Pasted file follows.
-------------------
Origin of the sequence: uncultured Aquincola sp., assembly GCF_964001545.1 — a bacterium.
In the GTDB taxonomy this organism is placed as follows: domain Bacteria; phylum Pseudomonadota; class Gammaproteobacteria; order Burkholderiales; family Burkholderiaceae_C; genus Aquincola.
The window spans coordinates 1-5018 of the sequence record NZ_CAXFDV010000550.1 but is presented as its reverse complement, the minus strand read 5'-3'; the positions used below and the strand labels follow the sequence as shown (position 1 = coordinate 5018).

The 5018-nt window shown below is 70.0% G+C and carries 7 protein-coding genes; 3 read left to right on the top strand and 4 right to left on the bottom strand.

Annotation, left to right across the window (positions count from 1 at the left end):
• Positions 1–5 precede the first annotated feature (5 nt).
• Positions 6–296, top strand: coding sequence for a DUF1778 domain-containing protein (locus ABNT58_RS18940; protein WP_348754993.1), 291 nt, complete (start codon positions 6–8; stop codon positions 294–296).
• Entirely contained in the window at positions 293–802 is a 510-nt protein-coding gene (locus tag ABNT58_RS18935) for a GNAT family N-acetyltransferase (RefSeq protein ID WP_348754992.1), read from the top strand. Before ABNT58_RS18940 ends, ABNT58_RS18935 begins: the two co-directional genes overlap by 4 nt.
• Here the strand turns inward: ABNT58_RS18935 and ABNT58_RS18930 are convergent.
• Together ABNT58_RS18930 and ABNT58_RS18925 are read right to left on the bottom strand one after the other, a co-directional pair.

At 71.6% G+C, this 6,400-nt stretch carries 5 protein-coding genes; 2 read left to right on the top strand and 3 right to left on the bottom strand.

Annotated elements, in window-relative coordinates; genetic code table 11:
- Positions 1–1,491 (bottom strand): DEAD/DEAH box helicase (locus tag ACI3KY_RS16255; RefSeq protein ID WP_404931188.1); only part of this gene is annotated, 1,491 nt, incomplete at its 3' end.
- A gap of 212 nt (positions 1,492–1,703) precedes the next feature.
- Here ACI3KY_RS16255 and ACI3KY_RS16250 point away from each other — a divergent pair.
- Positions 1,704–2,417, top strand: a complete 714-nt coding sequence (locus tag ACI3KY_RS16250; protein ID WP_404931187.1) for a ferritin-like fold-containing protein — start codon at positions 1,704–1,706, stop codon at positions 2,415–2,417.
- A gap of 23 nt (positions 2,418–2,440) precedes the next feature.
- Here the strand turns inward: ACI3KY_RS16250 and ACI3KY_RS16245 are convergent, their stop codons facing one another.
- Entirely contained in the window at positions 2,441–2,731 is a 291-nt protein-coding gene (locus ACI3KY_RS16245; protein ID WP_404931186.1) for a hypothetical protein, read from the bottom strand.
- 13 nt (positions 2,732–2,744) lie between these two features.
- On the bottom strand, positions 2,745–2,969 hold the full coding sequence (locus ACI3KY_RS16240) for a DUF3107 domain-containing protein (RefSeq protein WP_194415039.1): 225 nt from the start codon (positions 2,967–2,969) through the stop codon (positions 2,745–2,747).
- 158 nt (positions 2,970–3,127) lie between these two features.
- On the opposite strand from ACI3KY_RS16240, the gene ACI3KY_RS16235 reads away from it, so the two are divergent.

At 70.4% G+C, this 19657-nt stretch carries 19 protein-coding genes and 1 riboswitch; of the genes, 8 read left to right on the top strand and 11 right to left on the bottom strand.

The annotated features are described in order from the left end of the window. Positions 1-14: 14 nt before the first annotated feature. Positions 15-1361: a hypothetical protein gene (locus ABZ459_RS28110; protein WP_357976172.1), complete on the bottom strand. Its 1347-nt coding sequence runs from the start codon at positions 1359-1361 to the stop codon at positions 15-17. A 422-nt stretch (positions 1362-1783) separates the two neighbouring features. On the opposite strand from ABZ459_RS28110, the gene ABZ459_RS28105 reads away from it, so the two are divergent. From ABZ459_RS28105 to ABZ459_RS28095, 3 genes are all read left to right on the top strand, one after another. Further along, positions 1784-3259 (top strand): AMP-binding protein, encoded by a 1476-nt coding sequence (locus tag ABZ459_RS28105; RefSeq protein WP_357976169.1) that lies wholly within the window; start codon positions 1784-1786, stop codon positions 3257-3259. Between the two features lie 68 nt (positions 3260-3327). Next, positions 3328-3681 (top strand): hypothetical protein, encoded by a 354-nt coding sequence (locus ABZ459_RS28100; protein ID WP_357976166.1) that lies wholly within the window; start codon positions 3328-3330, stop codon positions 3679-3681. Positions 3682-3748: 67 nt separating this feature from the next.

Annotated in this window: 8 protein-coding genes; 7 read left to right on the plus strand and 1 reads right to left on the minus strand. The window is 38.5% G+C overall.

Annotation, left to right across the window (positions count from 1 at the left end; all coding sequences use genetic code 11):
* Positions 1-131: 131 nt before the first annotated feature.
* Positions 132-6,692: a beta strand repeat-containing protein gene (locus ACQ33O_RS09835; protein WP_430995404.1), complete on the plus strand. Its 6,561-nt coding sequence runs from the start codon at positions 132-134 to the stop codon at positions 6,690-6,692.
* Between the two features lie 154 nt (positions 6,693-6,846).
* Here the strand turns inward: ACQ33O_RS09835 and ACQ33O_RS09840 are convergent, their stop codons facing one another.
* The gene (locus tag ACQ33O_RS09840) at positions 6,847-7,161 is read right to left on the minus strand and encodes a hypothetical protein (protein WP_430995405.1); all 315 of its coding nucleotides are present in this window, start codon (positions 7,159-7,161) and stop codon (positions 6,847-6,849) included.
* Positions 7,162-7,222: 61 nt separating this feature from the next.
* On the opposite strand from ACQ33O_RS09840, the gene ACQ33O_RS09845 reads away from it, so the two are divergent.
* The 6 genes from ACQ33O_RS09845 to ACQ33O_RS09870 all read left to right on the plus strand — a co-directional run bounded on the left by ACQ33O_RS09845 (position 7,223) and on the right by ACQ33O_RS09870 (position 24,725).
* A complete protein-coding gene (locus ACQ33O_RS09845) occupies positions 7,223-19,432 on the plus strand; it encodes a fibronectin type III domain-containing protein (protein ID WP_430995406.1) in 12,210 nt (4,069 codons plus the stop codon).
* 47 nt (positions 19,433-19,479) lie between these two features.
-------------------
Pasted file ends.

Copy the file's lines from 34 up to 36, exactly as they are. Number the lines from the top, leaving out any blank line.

* On the opposite strand from ACQ33O_RS09840, the gene ACQ33O_RS09845 reads away from it, so the two are divergent.
* The 6 genes from ACQ33O_RS09845 to ACQ33O_RS09870 all read left to right on the plus strand — a co-directional run bounded on the left by ACQ33O_RS09845 (position 7,223) and on the right by ACQ33O_RS09870 (position 24,725).
* A complete protein-coding gene (locus ACQ33O_RS09845) occupies positions 7,223-19,432 on the plus strand; it encodes a fibronectin type III domain-containing protein (protein ID WP_430995406.1) in 12,210 nt (4,069 codons plus the stop codon).